VOICES: Quiet quitting is fine — if you are willing to accept the consequences

In the last few weeks, you might have seen the phrase “Quiet Quitting.” The phenomenon, popularized by the video sharing app TikTok, has recently become a hot topic in the news and across social media platforms.

The phrase does not refer to actual resignation, but rather a workplace trend that sees employees — often of younger generations — choosing not to go above and beyond the limits of their job descriptions. In short, quiet quitting means sticking to the bare minimum.

It now has data to back it up: a new Gallup survey found that 18% of employees are “actively disengaged at work,” which is the highest count since 2013. Over 50% of workers are simply “not engaged” — those are the quiet quitters. Remote and hybrid workers under the age of 35 are driving the trend.

The trend likely directly relates to the COVID-19 pandemic and the subsequent Great Resignation. The pandemic was such a massive, global life-altering event; it caused people everywhere to reassess their priorities for a variety of reasons. Some have realized that being home with their families is most important to them, and that forging a healthy work-life balance is the best way to accomplish that. Google searches for things like “how to quit a job” are higher than ever. People are not satisfied with the way things used to be, and perhaps those things will need to change.

Only time will tell if these trends will stick, but for now, people can decide against prioritizing their careers. They are free to make their own choices— that is famously one of the best things about our country. There is nothing wrong with competently fulfilling explicitly stated job responsibilities. It is important to prioritize mental health and set appropriate boundaries. Each person can decide for themselves what it will take to make that happen.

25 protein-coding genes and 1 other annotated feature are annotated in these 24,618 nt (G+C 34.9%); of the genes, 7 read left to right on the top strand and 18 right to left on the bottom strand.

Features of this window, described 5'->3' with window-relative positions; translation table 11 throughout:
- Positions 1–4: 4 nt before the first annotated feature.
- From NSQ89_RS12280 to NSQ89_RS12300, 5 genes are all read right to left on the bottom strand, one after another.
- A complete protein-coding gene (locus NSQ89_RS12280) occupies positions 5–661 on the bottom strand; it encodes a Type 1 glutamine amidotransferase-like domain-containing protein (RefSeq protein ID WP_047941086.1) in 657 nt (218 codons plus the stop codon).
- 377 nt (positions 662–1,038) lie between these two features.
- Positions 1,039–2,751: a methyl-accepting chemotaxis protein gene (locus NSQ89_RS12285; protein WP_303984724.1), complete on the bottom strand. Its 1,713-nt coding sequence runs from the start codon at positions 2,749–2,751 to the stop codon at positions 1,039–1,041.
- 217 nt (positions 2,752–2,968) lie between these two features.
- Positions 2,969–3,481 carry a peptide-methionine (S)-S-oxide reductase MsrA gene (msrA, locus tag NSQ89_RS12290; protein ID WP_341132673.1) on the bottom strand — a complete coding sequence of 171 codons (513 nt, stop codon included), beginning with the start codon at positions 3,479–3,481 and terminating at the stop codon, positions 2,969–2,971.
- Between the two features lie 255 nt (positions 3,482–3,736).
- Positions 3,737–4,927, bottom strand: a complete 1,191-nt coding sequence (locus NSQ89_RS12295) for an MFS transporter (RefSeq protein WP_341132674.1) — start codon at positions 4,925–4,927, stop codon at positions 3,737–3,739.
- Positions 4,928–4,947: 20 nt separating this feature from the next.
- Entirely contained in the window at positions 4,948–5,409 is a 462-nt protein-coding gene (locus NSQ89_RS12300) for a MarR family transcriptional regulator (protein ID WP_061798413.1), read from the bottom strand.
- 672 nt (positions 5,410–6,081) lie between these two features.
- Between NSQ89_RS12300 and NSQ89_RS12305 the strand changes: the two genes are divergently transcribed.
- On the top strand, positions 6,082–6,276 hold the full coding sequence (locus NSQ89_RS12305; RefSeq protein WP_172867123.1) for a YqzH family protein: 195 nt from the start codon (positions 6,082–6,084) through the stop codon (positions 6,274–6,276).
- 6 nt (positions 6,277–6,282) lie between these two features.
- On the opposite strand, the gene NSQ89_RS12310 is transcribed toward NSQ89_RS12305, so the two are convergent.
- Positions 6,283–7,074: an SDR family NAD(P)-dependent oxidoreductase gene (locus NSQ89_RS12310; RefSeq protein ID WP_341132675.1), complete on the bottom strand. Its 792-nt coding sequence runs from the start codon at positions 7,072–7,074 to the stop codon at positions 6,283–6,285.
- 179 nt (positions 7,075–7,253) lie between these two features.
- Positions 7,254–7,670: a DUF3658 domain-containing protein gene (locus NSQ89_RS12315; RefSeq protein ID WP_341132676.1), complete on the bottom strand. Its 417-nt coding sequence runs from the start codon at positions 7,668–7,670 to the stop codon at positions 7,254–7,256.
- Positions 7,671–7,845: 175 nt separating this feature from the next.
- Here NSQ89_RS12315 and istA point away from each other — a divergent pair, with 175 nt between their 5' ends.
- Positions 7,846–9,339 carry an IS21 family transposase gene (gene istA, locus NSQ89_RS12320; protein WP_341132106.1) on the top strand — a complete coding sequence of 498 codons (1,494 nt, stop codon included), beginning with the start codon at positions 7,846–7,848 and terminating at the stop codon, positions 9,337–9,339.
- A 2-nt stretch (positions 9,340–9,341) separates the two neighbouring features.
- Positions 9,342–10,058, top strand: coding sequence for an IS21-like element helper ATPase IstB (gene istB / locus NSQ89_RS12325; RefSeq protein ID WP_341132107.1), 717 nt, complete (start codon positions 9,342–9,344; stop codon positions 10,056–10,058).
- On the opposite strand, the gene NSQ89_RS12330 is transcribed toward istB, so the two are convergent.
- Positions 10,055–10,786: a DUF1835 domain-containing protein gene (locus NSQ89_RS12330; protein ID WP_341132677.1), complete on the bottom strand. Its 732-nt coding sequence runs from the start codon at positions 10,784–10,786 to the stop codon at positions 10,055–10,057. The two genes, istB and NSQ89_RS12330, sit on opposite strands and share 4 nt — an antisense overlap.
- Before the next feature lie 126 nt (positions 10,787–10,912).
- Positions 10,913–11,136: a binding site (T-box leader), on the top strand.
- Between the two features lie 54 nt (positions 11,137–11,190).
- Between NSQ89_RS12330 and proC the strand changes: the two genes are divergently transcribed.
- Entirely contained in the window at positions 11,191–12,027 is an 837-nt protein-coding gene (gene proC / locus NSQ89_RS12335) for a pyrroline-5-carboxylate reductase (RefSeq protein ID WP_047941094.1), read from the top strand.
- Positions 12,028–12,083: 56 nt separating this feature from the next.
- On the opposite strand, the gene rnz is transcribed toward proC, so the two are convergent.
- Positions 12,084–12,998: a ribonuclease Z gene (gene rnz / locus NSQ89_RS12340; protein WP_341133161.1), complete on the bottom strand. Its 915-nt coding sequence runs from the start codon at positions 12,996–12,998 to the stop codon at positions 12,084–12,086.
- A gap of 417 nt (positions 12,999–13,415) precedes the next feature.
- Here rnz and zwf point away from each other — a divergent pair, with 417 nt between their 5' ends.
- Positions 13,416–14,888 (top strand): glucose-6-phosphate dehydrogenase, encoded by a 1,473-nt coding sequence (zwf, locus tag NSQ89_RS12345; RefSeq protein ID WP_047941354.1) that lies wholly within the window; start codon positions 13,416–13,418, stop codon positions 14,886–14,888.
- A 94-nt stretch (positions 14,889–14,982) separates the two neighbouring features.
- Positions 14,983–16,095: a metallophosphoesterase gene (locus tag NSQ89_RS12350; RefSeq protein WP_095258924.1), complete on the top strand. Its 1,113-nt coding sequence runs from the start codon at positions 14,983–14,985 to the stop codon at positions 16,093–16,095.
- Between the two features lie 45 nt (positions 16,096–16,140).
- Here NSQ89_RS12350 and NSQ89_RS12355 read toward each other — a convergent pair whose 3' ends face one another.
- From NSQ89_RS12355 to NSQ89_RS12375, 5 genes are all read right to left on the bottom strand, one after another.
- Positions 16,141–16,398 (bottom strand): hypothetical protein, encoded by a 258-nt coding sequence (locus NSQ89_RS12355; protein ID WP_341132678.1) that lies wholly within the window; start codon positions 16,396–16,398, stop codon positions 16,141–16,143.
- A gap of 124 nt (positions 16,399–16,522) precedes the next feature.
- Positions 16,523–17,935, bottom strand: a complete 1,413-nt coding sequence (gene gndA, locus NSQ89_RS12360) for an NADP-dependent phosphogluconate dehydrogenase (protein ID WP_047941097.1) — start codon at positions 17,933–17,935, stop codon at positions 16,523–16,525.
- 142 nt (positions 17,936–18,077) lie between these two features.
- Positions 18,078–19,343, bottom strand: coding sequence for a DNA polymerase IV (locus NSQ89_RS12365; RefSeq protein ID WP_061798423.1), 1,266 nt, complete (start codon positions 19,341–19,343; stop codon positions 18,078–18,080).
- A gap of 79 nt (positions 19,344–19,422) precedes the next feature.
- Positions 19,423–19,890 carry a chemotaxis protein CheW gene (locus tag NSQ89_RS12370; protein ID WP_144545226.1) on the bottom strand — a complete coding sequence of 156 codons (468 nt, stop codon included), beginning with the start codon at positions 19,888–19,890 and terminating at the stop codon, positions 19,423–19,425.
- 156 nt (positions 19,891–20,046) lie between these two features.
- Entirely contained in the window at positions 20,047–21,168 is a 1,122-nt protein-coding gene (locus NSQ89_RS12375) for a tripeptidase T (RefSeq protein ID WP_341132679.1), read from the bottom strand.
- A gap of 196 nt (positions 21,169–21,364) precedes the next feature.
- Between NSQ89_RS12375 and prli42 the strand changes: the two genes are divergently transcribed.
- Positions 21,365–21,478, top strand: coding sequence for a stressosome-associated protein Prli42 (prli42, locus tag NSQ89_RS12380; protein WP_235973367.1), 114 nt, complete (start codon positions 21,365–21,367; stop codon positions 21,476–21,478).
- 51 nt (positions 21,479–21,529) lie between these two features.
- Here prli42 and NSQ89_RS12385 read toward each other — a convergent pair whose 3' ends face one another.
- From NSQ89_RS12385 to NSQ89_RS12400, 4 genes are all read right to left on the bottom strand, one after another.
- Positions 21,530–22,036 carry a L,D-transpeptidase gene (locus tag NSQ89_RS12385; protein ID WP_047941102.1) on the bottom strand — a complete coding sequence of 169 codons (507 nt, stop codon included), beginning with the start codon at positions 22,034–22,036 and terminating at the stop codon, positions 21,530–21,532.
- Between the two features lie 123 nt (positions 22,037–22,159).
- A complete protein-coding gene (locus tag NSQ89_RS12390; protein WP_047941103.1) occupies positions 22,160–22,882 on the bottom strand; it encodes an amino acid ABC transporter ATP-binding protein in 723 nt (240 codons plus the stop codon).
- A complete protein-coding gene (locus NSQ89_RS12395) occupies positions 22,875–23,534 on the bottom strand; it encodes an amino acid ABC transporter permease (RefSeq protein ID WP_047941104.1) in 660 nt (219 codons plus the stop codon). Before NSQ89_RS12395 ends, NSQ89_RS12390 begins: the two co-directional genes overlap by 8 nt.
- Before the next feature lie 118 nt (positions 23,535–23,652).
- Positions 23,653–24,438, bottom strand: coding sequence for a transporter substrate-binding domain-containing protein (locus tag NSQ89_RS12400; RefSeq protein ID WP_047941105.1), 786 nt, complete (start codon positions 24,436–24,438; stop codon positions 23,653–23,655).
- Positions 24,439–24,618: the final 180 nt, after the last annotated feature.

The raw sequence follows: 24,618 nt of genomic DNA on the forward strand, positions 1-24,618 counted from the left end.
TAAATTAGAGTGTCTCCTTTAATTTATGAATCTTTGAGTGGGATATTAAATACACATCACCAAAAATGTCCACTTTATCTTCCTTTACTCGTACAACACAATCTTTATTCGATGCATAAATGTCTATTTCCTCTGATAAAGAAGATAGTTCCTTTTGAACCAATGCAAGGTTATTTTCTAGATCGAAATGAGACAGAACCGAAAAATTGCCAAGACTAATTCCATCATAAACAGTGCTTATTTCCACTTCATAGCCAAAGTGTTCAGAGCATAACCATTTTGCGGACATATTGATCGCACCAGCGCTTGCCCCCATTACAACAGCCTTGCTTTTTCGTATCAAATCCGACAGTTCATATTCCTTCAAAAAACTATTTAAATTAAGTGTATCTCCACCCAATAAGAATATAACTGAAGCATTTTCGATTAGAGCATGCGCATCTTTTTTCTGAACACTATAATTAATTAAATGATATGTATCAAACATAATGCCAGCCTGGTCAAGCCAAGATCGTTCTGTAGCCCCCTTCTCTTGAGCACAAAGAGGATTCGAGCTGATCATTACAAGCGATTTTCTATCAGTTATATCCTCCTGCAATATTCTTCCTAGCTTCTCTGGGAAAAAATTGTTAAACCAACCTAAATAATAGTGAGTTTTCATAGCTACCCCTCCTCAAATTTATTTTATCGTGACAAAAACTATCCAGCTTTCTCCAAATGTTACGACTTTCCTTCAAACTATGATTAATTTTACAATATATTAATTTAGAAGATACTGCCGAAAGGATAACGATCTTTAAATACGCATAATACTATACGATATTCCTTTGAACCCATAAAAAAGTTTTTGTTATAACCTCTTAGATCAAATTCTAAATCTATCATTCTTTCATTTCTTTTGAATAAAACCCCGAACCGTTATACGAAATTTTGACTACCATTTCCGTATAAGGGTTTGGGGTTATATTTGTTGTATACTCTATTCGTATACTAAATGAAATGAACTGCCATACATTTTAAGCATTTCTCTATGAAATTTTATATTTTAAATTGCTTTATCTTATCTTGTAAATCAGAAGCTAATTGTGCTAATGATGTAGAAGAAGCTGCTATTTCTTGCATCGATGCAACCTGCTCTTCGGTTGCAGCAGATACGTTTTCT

However, those who engage in quiet quitting need to understand there it can result in long-term consequences for the future of your career trajectory. The free market will dictate who rises to the top and who stays static in their career. It takes hard work to advance in many industries; you must sometimes exceed expectations to set yourself apart from the competition. When it comes time for raises, bonuses and promotions, who do you think will be considered: the employee who does their job and nothing more, or the one who surpasses the requirements and provides irreplaceable value to the company or organization? Likely the latter.

It is also important to note that the onus does not lie fully on workers here. Employers need to respect boundaries and be cognizant of their role on their employees’ mental health. They also need to give employees motivation to provide their best effort; that is a crucial part of being a leader. Since 2019, the number of young workers who feel that someone encourages their development at work has dropped 12 points, and fewer than 4 in 10 say they even know what is expected of them at work.

Ultimately, at a time like this, we need everyone who wants to be in the workforce to do so. It takes all kinds of people to build a functioning society, and we need adequate workers as well as exceptional ones.

To put it bluntly, we all prioritize our lives differently and that is okay. However, if you choose to forgo extra effort in the workplace because your priorities lie elsewhere, you should accept there may be lasting professional consequences to that decision.

Steve Stivers is the CEO of the Ohio Chamber of Commerce.

Quiet quitting: Passing fad or a workers’ movement?

“Quiet quitting,” “acting your wage,” “inflation-adjusted effort” or whatever else you might call the new phenomenon of workers choosing to do less in the workplace, it appears to be affecting employers across the country and in our communities. Hear from three perspectives on quiet quitting and what it might mean for the future of work.

» Quiet quitting or acting your wage?

» Quiet quitting is fine — if you are willing to accept the consequences

» Quiet quitting as a silent protest movement

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